Bay Area GamesDay XXXVI – part 2

This is the second time I’ve had a chance to play Sword of Rome. Last time I was the Etruscans/Samnites; this time I was the Greeks.

This was the first time I had played with someone else who had read the rules, and it was a good thing. It turned out I had seriously misunderstood how victory points are accumulated. I had been calculating VPs as simply how many VP spots you occupy, but it turns out what you really need to do is to add one VP each on each turn you occupy a VP outside your home territory, and likewise subtract each turn for each home VP you’ve lost. This makes losing home territory a lot more painful. It also makes it hard to recover from an early game deficit. Because combat is so attritional in the long run, and because there is a non-trivial “bash the leader” element in the game, it’s very unlikely a power will be able to go up 3 or 4 VPs, so if you get behind by a few VPs early it’s unfortunately a rather deep hole.

Our game started off in the usual way – the Gauls invaded the Etruscans, the Greeks wrestled with the Carthaginians, and Rome wiped out the Volsci. Things were looking good for the Gauls, who sacked Pisae on the first impulse and went on to do some quality plundering. Things didn’t go so well for the Greeks, who saw two 9-strength field armies virtually wiped out by poor dice rolling in the first two turns, putting them seriously behind the VP 8-ball by going at least 1VP down (Neapolis) starting on turn 1. The Samnites were eviscerated by the Gauls, losing a couple ungarrisoned cities to revolt after the Pisae debacle, and so the Etruscan/Samnite player spent most of his time trying to rebuild.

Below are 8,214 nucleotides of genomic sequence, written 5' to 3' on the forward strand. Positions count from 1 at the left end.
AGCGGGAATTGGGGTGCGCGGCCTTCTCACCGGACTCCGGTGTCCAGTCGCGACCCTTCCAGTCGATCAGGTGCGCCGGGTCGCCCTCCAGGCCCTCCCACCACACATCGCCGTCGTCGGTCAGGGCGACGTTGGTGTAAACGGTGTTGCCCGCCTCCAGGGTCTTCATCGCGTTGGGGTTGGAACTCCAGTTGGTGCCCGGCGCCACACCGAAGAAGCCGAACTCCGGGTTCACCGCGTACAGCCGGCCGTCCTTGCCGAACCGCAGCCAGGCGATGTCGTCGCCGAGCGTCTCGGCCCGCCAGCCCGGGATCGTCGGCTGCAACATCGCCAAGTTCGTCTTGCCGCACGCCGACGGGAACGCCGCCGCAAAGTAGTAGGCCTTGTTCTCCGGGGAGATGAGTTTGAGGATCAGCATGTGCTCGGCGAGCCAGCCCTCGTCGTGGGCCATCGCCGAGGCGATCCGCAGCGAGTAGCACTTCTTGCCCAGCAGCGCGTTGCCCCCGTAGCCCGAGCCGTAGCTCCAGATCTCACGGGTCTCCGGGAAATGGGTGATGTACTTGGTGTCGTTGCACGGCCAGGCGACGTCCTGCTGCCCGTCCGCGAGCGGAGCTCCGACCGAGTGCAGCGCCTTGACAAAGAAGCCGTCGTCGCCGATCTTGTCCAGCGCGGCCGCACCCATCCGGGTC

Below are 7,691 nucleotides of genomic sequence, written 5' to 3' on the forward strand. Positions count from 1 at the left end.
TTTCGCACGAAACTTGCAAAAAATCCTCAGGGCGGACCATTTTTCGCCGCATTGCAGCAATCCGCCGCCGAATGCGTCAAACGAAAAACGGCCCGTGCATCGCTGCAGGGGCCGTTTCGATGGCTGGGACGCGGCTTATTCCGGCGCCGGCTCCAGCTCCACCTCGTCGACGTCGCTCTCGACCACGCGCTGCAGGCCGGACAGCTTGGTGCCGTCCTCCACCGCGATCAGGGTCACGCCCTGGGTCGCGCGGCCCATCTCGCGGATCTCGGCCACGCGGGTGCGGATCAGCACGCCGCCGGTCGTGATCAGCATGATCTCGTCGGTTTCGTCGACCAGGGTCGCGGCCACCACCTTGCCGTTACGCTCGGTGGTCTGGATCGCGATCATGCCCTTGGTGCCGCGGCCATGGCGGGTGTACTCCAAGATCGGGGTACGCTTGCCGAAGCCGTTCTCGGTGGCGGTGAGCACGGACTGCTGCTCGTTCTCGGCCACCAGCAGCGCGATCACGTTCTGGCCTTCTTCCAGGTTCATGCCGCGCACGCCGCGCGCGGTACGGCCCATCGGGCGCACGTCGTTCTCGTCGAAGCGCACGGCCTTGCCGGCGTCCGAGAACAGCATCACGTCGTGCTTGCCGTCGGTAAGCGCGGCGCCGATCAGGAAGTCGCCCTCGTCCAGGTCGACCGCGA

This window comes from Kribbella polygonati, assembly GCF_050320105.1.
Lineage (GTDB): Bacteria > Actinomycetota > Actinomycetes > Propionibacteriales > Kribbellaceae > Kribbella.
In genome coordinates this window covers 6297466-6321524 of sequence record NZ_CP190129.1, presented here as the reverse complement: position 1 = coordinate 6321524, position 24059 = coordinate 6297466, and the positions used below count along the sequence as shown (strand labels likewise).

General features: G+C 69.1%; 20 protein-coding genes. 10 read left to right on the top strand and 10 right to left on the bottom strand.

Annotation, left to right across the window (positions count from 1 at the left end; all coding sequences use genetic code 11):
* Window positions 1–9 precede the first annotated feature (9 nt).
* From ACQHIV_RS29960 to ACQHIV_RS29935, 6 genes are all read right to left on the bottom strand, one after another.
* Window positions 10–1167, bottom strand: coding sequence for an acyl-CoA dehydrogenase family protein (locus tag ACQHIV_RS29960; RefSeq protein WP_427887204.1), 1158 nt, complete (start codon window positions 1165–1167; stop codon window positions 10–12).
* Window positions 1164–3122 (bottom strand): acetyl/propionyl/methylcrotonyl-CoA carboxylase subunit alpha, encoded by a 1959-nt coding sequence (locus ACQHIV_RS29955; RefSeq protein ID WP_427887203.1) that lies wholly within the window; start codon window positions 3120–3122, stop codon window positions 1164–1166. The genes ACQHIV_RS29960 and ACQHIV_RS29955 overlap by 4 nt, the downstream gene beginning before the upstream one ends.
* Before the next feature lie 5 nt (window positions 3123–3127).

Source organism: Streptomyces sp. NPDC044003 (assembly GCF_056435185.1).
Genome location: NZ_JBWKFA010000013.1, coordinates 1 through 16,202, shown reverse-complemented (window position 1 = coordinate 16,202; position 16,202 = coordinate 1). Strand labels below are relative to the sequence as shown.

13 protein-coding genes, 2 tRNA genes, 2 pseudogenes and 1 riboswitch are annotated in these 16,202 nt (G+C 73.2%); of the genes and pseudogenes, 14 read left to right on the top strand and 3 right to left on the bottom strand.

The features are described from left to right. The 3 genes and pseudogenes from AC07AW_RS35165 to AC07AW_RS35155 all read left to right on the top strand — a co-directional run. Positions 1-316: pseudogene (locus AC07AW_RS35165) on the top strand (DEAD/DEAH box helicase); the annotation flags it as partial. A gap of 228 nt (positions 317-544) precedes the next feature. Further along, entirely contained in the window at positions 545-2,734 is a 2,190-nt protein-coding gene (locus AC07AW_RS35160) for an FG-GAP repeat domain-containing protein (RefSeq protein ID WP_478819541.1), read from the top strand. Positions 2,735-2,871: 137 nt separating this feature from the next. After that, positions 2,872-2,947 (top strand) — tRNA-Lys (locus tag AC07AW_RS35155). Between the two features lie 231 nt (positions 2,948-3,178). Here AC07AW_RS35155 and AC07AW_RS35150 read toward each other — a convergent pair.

In the midst of all this, the Roman player was building up his position. The Via Appia was built up on turn two, which really helps them defend. Given the layout of the map, the Romans have a “hard core” of cities centered around Rome, where an army parked there can reinforce to 6 critical adjacent areas, and it’s extremely hard even for large enemy forces to push beyond this unless the Romans get bad consul draws (not as likely here as in Hannibal). Once the Via Appia is built, this protected corridor drastically expands and an army parked in Rome can easily defend a huge chunk of recruiting territory.

Up north, the Gauls ran into some spectacular bad luck, as large armies continually failed to evict a tiny Transalpine Gaullic outpost for several turns, costing them several VPs.

Meanwhile, I had started to recover as the Greeks and was going after Carthage, having decided there was nothing I could do to Rome with Lilybaeum as still a thorn in my side (even with the extra fortifications for Syracuse built, it’s not enough for a garrison to hold out there for long without a strong field army). With some help from some slightly over-aggressive Carthaginian activations, Phyrrus finally drove them from the island and could redeploy towards Rome.